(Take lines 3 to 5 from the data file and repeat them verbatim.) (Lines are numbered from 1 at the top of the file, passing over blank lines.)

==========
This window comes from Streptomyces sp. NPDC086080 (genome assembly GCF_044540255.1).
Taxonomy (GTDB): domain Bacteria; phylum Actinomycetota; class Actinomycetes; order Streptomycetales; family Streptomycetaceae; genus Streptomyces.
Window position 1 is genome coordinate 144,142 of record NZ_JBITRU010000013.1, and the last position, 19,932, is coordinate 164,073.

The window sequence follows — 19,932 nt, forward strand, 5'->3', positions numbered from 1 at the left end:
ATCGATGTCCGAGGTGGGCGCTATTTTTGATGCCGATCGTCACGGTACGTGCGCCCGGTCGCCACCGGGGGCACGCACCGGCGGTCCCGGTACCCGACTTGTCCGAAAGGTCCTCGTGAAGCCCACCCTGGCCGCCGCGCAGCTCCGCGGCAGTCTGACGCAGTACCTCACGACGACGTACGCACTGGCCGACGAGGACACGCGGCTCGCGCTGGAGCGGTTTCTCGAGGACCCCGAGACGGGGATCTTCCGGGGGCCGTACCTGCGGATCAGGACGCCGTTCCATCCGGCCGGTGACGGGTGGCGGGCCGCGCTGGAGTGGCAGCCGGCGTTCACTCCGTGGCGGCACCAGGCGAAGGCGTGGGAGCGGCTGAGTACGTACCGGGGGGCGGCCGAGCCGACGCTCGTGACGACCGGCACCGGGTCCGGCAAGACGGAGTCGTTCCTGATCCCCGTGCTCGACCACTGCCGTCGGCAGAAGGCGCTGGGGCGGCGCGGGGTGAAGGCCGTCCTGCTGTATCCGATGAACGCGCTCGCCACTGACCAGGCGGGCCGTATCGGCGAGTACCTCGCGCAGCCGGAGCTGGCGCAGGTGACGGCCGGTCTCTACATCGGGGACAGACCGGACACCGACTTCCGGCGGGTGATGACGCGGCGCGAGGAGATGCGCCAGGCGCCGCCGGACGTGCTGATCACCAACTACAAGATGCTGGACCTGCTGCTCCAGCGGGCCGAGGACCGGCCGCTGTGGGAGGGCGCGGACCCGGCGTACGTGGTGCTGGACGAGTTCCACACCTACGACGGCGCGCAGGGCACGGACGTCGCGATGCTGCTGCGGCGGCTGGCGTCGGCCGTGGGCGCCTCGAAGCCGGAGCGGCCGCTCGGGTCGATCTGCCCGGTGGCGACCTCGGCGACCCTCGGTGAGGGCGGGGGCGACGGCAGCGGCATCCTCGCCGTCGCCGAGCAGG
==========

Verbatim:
Window position 1 is genome coordinate 144,142 of record NZ_JBITRU010000013.1, and the last position, 19,932, is coordinate 164,073.

The window sequence follows — 19,932 nt, forward strand, 5'->3', positions numbered from 1 at the left end:
ATCGATGTCCGAGGTGGGCGCTATTTTTGATGCCGATCGTCACGGTACGTGCGCCCGGTCGCCACCGGGGGCACGCACCGGCGGTCCCGGTACCCGACTTGTCCGAAAGGTCCTCGTGAAGCCCACCCTGGCCGCCGCGCAGCTCCGCGGCAGTCTGACGCAGTACCTCACGACGACGTACGCACTGGCCGACGAGGACACGCGGCTCGCGCTGGAGCGGTTTCTCGAGGACCCCGAGACGGGGATCTTCCGGGGGCCGTACCTGCGGATCAGGACGCCGTTCCATCCGGCCGGTGACGGGTGGCGGGCCGCGCTGGAGTGGCAGCCGGCGTTCACTCCGTGGCGGCACCAGGCGAAGGCGTGGGAGCGGCTGAGTACGTACCGGGGGGCGGCCGAGCCGACGCTCGTGACGACCGGCACCGGGTCCGGCAAGACGGAGTCGTTCCTGATCCCCGTGCTCGACCACTGCCGTCGGCAGAAGGCGCTGGGGCGGCGCGGGGTGAAGGCCGTCCTGCTGTATCCGATGAACGCGCTCGCCACTGACCAGGCGGGCCGTATCGGCGAGTACCTCGCGCAGCCGGAGCTGGCGCAGGTGACGGCCGGTCTCTACATCGGGGACAGACCGGACACCGACTTCCGGCGGGTGATGACGCGGCGCGAGGAGATGCGCCAGGCGCCGCCGGACGTGCTGATCACCAACTACAAGATGCTGGACCTGCTGCTCCAGCGGGCCGAGGACCGGCCGCTGTGGGAGGGCGCGGACCCGGCGTACGTGGTGCTGGACGAGTTCCACACCTACGACGGCGCGCAGGGCACGGACGTCGCGATGCTGCTGCGGCGGCTGGCGTCGGCCGTGGGCGCCTCGAAGCCGGAGCGGCCGCTCGGGTCGATCTGCCCGGTGGCGACCTCGGCGACCCTCGGTGAGGGCGGGGGCGACGGCAGCGGCATCCTCGCCGTCGCCGAGCAGG